The natural world awakes and changes come quickly, one atop the other. The ground continues to thaw, heaving areas where snow cover was shoveled or plowed, allowing frost to penetrate deeply. But soon, all frost will have left and the tortured, frost-heaved landscape will become level once again.
Plants respond to lengthening hours of daylight and warmer temperatures. Now, for those fortunate enough to have a good crop close at hand, is time for to harvest wild evening primrose, Oenothera biennis. The carrot-like, whitish root, with its strawberry-colored crown, is an excellent root vegetable. The foliage, which at this time appears as a basal rosette (leaves radiating out from a central point and spread flat on the ground), makes a fine potherb and the very young, tender leaves add spice to salads.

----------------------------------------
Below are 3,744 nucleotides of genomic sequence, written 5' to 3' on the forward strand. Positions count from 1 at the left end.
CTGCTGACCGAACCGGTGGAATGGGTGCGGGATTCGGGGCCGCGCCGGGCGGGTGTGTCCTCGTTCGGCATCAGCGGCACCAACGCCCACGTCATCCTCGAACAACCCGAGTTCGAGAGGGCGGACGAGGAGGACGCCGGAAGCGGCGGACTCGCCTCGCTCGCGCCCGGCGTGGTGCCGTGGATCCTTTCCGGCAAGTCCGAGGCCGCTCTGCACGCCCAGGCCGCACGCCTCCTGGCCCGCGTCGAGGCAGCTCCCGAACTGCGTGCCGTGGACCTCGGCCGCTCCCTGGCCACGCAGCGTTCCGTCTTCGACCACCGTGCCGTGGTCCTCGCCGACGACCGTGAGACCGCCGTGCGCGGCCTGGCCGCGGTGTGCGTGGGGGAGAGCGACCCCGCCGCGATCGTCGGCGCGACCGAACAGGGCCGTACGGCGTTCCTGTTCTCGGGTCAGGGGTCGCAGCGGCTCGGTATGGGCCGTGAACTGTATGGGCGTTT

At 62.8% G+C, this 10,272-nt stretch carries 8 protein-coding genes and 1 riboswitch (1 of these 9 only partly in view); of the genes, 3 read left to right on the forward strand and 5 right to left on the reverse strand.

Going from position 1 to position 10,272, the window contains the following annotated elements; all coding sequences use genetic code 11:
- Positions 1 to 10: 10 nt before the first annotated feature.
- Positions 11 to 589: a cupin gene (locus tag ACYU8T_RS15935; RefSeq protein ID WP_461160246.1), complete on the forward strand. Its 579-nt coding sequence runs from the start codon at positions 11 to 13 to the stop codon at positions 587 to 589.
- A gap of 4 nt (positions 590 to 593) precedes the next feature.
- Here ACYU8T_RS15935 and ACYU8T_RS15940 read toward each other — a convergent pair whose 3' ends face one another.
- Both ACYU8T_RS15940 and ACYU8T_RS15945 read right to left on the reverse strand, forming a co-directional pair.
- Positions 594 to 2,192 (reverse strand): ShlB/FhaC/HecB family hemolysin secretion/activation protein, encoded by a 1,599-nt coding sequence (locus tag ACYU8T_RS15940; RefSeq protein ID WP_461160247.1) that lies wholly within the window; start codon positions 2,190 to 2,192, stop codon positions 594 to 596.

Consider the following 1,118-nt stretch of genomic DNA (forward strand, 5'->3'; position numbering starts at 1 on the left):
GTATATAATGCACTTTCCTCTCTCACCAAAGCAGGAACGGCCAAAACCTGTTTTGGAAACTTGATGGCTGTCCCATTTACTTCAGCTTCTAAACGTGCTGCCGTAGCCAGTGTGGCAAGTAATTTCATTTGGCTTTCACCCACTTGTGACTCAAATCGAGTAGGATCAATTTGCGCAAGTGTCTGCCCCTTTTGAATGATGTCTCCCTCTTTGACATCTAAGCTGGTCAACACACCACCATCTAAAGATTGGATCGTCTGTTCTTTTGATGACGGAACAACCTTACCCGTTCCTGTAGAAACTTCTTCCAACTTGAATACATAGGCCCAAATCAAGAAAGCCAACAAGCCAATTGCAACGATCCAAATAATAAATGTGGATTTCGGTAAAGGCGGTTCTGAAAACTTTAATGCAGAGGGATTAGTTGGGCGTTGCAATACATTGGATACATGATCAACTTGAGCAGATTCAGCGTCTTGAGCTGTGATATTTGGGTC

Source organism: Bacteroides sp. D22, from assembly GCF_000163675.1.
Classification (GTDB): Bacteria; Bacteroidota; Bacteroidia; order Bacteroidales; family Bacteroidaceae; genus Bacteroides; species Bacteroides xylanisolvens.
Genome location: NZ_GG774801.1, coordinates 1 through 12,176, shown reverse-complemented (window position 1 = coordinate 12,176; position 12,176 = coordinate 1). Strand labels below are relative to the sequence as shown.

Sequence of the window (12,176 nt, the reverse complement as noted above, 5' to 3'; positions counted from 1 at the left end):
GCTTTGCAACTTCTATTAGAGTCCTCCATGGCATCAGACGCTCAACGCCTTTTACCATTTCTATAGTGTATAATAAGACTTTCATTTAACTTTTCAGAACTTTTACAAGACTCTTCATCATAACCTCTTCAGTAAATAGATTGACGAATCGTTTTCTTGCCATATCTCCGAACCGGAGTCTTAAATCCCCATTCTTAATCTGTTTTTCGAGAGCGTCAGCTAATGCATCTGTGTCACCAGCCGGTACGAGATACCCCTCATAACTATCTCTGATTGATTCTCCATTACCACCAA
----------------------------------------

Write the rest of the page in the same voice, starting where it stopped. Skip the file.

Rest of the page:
Dandelions, Taraxacum officinalis, appear on lawns and in gardens. The little first-of-the-year plants are yet too small to bother harvesting, but a week of decent temperatures and some sunshine will change that.
Common chickweed, Stella media, a perennial groundcover that persists over the winter, makes a good vegetable dish now when slightly steamed.
A friend who lives in
writes me, telling of having pulled a number of rootstalks of cattails and
taking the white, starch-laden shoots. These work fine rinsed and eaten raw or
chopped in salads or even in stir-fry dishes. Freeport
There are other wild edible plants available now in addition to those I’ve mentioned here. Suffice it to say, anyone with a good ration of determination could conceivably go out and gather enough wild plants for a meal.
|Basal rosette of evening primrose|